NEWS

What’s Happening in Cameroon?

20/06/2019

 

Since 2017, armed conflict has been rampant in the Central African country of Cameroon. It began in 2016 when those living in the English-speaking region of the country began peacefully protesting due to the marginalisation of its minority population by the government. This included reduced access to resources, limited development projects, and the general treatment that left them feeling like second-class citizens.

In Cameroon, only those living in the northwest and southwest region speak English while the rest of the country speaks French. After a francophone judge was appointed in the area, protests stemmed from the use of the French language within schools and courtrooms and the use of the civil law system used by the francophone magistrate instead of common law. Many in the region, including politicians, called for greater decentralisation or complete separation from the rest of the country. However, the protest was met with violent crackdown which resulted in hundreds of arrests, attacks on protesters and, in many cases, death.

Things only became worse in September 2017 with the emergence of armed separatists and the subsequent clash between the anglophone rebels and the francophone government. Separatists declared the independence of the region, which would be called Ambazonia, and war against the government with the launch of combat operations. For the last two years, Cameroon’s crisis has only intensified.

A report from the Human Rights Watch (HRW) found that government forces have been responsible for the murder of at least 170 civilians, the torching of hundreds of homes along with using ‘indiscriminate’ force against citizens between October last year and March 2019. Many have revealed that entire neighbourhoods have been destroyed and depopulated. In 2018, the Centre for Human Rights and Democracy in Africa published a list with all 106 villages that were set on fire with claims that up to 71 villages have completely been abandoned. HRW also revealed that there were reports of sexual violence by security forces and attacks on health facilities and personnel.

Surprisingly, the same report revealed that separatists have allegedly been accountable for the kidnapping of 300 children under the age of 18, dozens of assaults and the death of two men, throughout the same period. Eyewitnesses have stated that separatists have assaulted government workers and teachers who did not comply with demands to boycott. As of May 2019, nearly 2,000 people had been killed during the crisis, with up to 530,000 displaced and 35,000 citizens fleeing to neighbouring Nigeria.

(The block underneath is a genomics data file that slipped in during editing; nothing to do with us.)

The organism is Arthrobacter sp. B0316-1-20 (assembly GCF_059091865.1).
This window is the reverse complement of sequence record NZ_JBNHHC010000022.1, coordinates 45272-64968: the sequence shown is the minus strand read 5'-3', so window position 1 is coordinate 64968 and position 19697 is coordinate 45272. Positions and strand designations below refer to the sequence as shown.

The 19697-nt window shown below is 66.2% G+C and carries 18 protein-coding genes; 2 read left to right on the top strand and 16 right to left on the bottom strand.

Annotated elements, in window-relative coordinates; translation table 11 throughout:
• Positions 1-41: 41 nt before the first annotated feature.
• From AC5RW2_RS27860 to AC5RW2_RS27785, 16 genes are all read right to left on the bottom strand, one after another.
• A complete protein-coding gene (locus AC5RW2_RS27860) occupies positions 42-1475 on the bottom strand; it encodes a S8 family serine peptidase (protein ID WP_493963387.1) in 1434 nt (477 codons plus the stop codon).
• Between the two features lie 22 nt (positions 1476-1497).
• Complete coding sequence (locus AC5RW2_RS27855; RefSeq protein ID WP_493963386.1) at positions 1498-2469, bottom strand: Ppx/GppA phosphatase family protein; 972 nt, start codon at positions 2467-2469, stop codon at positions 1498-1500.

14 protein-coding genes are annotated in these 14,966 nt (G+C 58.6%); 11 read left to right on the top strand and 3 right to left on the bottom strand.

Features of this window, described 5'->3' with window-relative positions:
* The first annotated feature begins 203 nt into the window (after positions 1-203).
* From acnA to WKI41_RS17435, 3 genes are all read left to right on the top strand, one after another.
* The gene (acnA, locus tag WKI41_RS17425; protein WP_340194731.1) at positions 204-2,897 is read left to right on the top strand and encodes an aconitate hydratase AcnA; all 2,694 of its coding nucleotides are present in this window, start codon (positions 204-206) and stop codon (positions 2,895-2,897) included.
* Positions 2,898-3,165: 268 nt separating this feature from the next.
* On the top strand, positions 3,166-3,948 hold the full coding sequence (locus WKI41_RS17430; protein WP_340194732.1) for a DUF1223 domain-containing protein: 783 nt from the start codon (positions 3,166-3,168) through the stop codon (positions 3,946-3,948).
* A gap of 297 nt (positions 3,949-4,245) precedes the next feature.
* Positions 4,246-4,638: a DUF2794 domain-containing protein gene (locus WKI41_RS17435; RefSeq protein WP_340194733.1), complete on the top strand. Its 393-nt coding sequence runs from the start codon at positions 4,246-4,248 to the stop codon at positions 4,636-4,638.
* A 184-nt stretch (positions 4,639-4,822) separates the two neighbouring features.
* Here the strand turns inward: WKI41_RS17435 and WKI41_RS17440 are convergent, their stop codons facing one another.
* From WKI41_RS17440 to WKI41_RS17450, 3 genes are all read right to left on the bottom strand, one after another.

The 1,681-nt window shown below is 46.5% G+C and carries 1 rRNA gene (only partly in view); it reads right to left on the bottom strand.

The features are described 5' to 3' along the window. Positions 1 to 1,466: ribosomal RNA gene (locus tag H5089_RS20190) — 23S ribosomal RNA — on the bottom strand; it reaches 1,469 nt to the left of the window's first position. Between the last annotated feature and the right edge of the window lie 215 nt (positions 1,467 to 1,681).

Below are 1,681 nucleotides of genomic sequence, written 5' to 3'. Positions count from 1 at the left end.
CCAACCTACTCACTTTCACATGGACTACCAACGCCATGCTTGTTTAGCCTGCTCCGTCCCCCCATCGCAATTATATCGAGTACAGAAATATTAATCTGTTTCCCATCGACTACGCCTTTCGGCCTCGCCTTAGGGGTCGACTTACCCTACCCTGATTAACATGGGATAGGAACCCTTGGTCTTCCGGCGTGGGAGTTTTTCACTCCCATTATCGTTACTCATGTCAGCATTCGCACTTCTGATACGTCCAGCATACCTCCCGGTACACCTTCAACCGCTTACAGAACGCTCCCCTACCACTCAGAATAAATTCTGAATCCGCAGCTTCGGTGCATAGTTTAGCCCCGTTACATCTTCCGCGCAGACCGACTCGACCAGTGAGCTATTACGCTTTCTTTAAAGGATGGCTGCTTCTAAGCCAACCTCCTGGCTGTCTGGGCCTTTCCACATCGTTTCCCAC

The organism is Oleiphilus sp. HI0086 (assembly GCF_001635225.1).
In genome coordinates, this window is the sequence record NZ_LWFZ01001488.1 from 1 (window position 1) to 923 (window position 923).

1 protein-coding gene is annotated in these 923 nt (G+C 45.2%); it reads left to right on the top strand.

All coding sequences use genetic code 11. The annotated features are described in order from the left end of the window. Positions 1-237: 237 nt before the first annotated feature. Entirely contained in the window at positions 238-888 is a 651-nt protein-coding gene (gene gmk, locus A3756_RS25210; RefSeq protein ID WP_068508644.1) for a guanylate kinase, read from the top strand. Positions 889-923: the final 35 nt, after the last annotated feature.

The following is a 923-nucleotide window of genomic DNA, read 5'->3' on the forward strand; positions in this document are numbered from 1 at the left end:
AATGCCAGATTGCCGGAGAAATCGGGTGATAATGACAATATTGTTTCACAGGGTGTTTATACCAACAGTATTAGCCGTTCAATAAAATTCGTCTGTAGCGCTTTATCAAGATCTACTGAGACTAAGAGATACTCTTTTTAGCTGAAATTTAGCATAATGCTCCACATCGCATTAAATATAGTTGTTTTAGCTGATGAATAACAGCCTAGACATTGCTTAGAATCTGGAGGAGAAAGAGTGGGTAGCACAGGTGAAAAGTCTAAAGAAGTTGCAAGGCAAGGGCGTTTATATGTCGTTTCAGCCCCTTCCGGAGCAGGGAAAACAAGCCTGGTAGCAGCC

Where Does the Franco-Anglophone Divide Come From?

The divide began during the colonial era when Cameroon was a colony under Germany. This all changed after Germany’s defeat in World War I, when Britain and France attacked Cameroon and the territory was divided between both parties. The problem here was that, while Britain took the North, France took a much larger portion of the African country, around 80%, leading to the minority anglophone population.

Both colonisers heavily influenced the regions they were responsible for, particularly in terms of language and culture. In 1972, twelve years after gaining independence from its conquerors, the French-speaking region passed a referendum to abrogate the post-colonial federal system, and opt for a United Republic of Cameroon instead. Those that were in the anglophone region were expected to assimilate to the French-speaking area.

Over time, the Anglophone Cameroons were repeatedly marginalised by its francophone-dominated government, whether it was how the local administration was run or the large economic gap between the regions.

While the separatists are fighting for separation, independence or authentic decentralisation, the government are adamant on their position to use military force against what they call ‘terrorists’. Either way, the conflict has been in a deadlock with each party refusing to speak to the other. As more people flee their homes and the humanitarian crisis deepens, the sensible solution would have to start with the government stepping  forward and taking accountability for the abuses carried out by their security forces and protecting its citizens, no matter what region they originate from, while the separatists must be open to engaging in open dialogue and committed to using non-violent action.

 

Author: Aisha Mohamed

Editorial Team